Which Joe gave his name to ‘sloppy joes’? We look at five interesting sandwiches and their lexical origins.
Not random; not ordered randomly:‘our sample was non-random’
- ‘One of the strongest non-random patterns is that rich and powerful people are healthier than poor and powerless people.’
- ‘Such a modelling approach is not without its critics, particularly on the grounds of insufficient data, uncertainty and the non-random distribution of weeds.’
- ‘Migration is non-random and is associated with deprivation.’
- ‘We opted instead for a non-random sample from different contexts in order to capture a more diverse pool of respondents.’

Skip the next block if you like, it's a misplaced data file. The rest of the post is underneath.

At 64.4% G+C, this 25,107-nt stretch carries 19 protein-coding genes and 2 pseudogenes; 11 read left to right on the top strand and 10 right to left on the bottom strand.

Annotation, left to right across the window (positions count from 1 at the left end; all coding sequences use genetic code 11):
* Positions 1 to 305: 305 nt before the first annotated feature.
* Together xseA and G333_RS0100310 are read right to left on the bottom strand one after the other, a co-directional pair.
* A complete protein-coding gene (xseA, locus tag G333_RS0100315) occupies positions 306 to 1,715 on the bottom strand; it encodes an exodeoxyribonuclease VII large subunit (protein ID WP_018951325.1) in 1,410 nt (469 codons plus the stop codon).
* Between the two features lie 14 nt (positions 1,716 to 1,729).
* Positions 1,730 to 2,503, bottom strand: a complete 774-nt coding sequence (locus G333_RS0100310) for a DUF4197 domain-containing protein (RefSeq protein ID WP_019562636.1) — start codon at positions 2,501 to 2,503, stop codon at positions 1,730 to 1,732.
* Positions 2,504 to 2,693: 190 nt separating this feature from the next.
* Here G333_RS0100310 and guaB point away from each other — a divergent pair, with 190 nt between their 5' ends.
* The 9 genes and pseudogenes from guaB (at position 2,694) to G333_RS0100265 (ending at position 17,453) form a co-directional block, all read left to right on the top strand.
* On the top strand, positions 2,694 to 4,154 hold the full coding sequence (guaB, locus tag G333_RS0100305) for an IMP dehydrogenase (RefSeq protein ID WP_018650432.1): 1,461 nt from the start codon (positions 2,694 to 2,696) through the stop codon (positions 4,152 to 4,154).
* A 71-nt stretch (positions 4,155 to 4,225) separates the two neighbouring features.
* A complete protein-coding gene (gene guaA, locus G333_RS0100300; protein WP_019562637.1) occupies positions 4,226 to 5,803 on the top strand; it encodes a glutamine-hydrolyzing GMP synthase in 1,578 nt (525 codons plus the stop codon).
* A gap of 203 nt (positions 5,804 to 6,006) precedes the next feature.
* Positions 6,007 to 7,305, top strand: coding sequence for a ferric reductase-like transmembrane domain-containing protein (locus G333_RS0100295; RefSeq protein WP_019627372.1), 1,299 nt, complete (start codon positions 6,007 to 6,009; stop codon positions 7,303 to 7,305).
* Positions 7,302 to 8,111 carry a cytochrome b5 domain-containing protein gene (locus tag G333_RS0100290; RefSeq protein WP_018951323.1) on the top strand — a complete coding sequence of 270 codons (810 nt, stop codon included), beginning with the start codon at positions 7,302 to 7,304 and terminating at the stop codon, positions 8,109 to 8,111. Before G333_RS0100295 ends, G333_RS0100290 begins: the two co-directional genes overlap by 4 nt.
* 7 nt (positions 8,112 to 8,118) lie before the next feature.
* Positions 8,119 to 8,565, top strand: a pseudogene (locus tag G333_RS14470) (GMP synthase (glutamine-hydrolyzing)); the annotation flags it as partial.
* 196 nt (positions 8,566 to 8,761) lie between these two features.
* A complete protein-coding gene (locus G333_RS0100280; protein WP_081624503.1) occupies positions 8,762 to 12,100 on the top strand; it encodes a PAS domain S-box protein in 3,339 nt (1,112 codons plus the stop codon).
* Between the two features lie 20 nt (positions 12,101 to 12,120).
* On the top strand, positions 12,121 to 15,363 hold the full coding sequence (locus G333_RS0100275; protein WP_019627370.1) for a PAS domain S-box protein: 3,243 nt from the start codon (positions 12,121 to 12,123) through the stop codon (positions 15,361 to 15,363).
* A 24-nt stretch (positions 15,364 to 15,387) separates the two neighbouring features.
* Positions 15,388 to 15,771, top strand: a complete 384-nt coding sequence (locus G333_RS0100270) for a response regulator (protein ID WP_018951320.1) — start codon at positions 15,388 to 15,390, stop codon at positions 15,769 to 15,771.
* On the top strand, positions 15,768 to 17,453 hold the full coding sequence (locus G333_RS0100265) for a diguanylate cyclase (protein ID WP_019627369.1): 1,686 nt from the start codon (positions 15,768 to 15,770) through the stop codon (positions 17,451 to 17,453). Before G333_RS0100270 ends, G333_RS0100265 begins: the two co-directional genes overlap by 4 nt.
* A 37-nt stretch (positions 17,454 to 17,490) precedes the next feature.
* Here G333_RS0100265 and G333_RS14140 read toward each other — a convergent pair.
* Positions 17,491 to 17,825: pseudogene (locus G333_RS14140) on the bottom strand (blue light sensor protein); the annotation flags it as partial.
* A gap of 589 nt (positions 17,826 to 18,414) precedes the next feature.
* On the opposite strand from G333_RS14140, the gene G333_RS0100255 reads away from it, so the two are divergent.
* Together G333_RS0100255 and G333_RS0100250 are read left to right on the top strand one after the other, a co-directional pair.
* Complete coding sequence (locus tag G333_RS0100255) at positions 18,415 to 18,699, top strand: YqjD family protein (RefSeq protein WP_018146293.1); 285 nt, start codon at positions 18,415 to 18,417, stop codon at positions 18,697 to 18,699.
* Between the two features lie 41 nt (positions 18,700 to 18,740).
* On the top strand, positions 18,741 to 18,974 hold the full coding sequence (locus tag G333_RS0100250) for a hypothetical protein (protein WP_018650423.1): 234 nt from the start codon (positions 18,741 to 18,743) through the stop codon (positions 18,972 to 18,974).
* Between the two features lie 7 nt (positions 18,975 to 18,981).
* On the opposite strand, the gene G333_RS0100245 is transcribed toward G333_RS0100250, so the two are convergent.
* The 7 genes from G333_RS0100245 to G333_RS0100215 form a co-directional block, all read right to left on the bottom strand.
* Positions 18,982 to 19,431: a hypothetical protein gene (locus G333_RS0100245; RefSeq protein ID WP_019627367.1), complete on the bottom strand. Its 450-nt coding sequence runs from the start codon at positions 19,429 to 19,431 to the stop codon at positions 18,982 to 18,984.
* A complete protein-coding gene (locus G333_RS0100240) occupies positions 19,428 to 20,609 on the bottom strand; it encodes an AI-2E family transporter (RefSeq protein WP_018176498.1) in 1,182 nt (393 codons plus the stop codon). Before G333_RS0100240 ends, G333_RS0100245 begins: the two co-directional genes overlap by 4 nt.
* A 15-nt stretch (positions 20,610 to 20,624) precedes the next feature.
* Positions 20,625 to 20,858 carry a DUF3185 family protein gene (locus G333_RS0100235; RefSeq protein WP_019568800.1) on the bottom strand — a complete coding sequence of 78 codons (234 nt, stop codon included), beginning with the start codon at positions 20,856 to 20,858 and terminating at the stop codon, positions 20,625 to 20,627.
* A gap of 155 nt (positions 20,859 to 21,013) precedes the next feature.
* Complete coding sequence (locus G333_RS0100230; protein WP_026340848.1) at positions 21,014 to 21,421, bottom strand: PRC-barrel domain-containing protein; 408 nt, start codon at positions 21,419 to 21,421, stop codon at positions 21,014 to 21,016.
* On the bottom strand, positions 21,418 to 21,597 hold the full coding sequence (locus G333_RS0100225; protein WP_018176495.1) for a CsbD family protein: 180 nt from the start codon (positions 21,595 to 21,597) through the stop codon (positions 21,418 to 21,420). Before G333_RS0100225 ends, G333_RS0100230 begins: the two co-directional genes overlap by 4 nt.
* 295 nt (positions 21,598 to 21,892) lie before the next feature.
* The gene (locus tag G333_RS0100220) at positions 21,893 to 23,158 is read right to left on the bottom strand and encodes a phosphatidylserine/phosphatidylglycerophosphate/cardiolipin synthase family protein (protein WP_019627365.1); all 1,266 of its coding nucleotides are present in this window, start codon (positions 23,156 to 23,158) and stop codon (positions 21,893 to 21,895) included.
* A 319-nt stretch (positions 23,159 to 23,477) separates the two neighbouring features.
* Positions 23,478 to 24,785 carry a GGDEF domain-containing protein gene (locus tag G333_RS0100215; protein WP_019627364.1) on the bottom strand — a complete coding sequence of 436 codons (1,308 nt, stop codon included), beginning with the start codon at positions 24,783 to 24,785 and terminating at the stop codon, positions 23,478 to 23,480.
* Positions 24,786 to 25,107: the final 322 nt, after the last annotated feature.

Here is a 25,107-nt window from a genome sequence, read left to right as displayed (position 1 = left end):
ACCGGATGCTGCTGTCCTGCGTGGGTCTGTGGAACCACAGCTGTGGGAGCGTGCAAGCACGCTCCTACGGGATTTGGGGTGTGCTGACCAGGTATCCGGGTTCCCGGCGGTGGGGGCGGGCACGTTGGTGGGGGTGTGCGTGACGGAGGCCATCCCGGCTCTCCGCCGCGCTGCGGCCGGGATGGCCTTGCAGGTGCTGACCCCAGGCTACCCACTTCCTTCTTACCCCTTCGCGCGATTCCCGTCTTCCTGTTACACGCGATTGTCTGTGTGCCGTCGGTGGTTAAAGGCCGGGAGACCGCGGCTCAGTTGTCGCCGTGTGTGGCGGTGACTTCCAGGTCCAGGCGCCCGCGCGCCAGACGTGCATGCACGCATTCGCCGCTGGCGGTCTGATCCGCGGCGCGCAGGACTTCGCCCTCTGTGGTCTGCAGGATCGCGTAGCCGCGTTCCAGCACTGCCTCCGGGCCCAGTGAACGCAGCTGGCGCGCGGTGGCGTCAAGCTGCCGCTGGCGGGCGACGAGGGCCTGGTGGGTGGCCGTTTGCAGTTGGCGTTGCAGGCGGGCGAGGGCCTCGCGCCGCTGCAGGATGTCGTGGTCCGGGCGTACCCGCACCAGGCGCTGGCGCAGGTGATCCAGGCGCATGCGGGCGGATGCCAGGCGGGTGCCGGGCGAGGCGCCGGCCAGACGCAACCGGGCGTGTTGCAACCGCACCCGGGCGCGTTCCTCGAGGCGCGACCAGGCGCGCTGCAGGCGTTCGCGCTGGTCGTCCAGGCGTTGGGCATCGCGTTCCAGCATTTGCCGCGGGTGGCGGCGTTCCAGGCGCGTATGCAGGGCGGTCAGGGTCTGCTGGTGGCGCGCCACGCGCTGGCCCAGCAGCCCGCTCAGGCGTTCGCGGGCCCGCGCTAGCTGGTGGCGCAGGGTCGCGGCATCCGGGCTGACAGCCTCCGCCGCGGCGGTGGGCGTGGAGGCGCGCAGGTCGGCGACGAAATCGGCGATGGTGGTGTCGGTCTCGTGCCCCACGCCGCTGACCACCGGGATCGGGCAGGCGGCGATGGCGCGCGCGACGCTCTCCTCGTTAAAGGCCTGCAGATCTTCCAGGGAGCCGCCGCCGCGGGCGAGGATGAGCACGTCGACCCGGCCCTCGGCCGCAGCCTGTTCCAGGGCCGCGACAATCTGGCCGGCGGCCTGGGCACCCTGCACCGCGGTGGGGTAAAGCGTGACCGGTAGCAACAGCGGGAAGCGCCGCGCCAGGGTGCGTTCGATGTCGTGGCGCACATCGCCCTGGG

- ‘Obviously the random component precedes the non-random one in the causal chain.’
We take a look at several popular, though confusing, punctuation marks.
From Afghanistan to Zimbabwe, discover surprising and intriguing language facts from around the globe.
The definitions of ‘buddy’ and ‘bro’ in the OED have recently been revised. We explore their history and increase in popularity.